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The next generation of particulate-blocking firefighting hood is here

Gore’s GEN2 particulate hood exceeds NFPA-1971 requirements while offering comfort and reliability without impairing hearing

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The Gore Particulate Hood GEN2 offers protection and breathability for safety and comfort.

image/W.L. Gore

By Robert Avsec for FireRescue1 BrandFocus

When the 2018 edition of NFPA 1971: Standard on Protective Ensembles for Structural Fire Fighting and Proximity Fire Fighting was published, one of the more noteworthy additions was the optional requirements for manufacturers to work with in developing particulate blocking protective hoods for firefighters.

The driving force behind that addition was, and continues to be, the growing awareness across the fire services in the U.S. and Canada about the skin absorption risk that firefighters face from soot and other particulates during interior structural firefighting. Part of that increasing awareness was the recognition of the limitations of legacy protective hoods to prevent those contaminants from penetrating the hood’s fabric.

The 1st Generation of Particulate Hoods

It took no time for the protective fabric professionals at W. L. Gore & Associates to collaborate with their partners at Majestic Fire Apparel, a leading manufacturer of fire apparel (including those legacy protective hoods) to join forces and create the first NFPA 1971-compliant particulate-blocking hood in 2017: the GORE Particulate Hood.

According to Lon Edelman, a strategic marketer with Gore, developing moisture barriers and particulate-blocking layers for the different components of the structural firefighting protective ensemble has been Gore’s focus over the years. The evolution of the protective hood to incorporate protection to prevent particulate intrusion was a natural extension of that work, but with a twist.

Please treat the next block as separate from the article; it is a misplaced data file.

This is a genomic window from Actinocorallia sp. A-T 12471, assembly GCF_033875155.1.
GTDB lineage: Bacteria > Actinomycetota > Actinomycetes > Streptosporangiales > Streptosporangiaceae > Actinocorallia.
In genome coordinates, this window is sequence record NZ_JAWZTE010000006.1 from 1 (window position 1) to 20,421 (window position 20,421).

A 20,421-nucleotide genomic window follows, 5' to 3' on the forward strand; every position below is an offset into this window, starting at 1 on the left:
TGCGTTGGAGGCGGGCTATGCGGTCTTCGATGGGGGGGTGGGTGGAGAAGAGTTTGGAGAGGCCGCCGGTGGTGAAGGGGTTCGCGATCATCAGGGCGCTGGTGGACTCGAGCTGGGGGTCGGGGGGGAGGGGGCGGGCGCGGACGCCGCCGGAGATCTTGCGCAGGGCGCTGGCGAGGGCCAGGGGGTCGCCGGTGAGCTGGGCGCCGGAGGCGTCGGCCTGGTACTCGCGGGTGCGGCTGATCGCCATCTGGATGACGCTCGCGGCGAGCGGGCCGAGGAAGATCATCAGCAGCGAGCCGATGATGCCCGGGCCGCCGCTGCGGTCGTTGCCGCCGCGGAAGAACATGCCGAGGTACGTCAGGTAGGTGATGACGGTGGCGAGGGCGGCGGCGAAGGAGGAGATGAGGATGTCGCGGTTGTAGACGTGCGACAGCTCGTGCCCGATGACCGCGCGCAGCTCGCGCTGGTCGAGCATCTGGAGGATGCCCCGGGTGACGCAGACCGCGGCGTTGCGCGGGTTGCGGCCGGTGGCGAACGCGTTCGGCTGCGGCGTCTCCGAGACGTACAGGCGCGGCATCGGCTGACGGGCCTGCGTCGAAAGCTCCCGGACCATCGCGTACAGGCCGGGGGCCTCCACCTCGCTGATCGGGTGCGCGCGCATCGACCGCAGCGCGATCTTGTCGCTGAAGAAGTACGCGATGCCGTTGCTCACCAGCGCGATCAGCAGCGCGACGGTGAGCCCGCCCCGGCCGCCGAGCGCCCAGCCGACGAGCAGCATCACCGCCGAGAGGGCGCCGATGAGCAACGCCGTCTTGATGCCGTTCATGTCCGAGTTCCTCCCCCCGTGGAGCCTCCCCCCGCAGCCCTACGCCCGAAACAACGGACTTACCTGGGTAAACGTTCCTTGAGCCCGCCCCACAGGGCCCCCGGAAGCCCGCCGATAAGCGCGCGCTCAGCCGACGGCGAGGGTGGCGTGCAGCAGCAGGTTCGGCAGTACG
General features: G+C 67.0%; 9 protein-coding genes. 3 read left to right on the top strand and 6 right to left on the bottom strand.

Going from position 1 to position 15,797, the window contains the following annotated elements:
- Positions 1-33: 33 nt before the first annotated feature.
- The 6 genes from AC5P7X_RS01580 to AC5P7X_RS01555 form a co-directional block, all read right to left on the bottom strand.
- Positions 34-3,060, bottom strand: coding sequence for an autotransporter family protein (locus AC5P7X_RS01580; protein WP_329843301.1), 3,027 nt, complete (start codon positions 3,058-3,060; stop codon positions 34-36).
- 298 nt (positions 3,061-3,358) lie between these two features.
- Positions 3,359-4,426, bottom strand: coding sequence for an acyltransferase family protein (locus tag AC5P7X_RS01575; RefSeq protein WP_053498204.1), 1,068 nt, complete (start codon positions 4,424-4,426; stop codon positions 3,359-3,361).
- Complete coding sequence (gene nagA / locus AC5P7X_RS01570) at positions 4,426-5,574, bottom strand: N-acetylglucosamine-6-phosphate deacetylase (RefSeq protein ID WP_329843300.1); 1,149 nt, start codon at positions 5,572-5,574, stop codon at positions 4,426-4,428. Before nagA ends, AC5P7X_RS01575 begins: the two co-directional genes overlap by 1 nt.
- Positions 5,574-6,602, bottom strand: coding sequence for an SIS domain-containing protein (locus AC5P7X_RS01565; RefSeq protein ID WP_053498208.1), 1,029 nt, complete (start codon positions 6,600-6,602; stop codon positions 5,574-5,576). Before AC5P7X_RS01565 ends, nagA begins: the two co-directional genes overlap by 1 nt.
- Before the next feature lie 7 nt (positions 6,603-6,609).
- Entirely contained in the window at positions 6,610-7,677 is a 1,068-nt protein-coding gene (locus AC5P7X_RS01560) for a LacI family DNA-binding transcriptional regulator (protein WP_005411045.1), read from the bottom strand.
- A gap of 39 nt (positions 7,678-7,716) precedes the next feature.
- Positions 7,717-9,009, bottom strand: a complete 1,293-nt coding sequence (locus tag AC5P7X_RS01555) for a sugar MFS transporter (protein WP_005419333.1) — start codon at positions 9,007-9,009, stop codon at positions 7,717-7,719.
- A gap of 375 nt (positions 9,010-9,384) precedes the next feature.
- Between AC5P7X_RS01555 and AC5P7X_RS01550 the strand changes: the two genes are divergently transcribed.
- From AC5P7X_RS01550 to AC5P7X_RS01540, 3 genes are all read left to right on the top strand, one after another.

“Whether it was for the coat or the pants or the gloves, we’ve never just taken what worked in one component and used it in another,” said Edelman. “Our product developers have always looked at what the particular needs were for a component, say firefighter gloves, and then designed the best possible solution.”

When Gore’s fabric design engineers set out to develop the right barrier for a new generation of particulate-blocking hood, they started at the beginning to create a unique protective fabric. A fabric that could not only comply with the requirements of NFPA 1971, but also could provide a hood that firefighters were comfortable wearing and be reliable.

The GORE Particulate Hood GEN2

That first-generation particulate hood was a great success, but Gore and Majestic are two companies that consistently seek to make their products better. So, those fabric design engineers at Gore went back to the drawing board and developed an even better barrier fabric and hood design for Majestic to use in the manufacturing of the GORE Particulate Hood GEN2.

So, what’s there to know about the GORE Particulate Hood GEN2? For starters, there’s the improved comfort. Gore’s new barrier fabric and new hood design provides a more natural feel without compromising the protection you need. And the GORE Particulate Hood GEN2 has an even higher level of breathability than its predecessor hood and that means a reduction in heat buildup and a reduction in potential heat stress for you.